wRAA measures how many runs a hitter contributes, compared with an average player -- so a player with a 0 wRAA would be considered league average, offensively. It's calculated by finding the difference in the number of runs contributed between a player and the league average (which is determined by the league average wOBA).
Because wRAA uses wOBA to determine how many runs a player is worth, a player with an above-average wOBA will have an above-average wRAA. But -- unlike wOBA -- wRAA is a counting stat. As a result, players with a higher number of plate appearances can accrue a higher wRAA than an equal player with fewer plate appearances.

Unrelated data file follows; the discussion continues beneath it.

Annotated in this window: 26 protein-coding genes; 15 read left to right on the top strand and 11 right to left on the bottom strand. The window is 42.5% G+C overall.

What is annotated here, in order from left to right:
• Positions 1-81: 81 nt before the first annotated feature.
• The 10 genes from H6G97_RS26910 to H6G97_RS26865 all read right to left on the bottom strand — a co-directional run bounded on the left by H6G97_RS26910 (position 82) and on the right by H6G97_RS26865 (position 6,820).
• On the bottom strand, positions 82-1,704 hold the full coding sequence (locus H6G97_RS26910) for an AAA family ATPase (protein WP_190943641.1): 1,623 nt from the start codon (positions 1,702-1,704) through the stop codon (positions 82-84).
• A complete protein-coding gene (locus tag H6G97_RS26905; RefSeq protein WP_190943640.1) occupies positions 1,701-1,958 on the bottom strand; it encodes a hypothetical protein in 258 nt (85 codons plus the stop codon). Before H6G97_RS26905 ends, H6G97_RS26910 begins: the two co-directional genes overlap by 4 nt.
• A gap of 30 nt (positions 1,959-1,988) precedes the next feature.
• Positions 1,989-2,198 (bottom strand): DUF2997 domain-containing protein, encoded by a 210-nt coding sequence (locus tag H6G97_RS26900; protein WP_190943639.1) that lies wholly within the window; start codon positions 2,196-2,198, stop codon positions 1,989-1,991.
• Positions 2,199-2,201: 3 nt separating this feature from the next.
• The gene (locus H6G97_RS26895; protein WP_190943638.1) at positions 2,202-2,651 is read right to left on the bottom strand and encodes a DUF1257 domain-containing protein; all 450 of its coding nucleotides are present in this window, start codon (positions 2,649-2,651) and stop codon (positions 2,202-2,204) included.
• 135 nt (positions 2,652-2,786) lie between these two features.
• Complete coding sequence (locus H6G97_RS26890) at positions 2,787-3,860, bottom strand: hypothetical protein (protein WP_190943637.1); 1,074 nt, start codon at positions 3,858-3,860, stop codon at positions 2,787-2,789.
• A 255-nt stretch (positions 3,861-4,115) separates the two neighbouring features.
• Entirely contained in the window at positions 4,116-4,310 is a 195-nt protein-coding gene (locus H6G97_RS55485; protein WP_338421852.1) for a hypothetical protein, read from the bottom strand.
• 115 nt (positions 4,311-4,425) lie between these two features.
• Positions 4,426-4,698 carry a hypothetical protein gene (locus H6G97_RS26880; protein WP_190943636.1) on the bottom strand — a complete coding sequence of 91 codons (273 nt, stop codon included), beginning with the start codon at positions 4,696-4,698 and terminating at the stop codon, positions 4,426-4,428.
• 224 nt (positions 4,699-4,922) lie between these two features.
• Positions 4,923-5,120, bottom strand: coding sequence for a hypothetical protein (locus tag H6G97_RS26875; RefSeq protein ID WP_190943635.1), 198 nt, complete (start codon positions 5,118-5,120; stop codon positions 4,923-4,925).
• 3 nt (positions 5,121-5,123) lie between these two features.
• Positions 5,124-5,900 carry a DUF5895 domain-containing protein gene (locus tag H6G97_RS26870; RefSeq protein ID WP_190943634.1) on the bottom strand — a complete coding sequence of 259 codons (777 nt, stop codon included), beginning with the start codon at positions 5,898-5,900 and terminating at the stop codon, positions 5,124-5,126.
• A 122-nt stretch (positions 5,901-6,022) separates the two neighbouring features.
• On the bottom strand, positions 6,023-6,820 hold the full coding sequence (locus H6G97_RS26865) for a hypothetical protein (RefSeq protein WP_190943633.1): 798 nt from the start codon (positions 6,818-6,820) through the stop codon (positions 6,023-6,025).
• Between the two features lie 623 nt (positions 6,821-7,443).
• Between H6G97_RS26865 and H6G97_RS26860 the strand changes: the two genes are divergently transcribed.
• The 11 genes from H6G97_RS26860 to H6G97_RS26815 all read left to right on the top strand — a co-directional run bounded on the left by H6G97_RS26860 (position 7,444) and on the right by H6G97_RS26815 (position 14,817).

((wOBA - wOBA of the entire league) / annual wOBA scale) x PA
Watch: Bryce Harper belts three home runs in a single game, providing a massive boost to his wRAA.
Why it's useful
Obviously, a hitter's goal is to contribute runs in any way possible. wRAA measures how well players do so in relation to the rest of the league. And because it's scaled to the league, you can compare players on different teams or from different seasons.
Like wRC+, wRAA is a useful tool for evaluating offensive performance in a vacuum. But fantasy leagues aren't played in a vacuum, and adjustments aren't made for league or ballpark, so beware.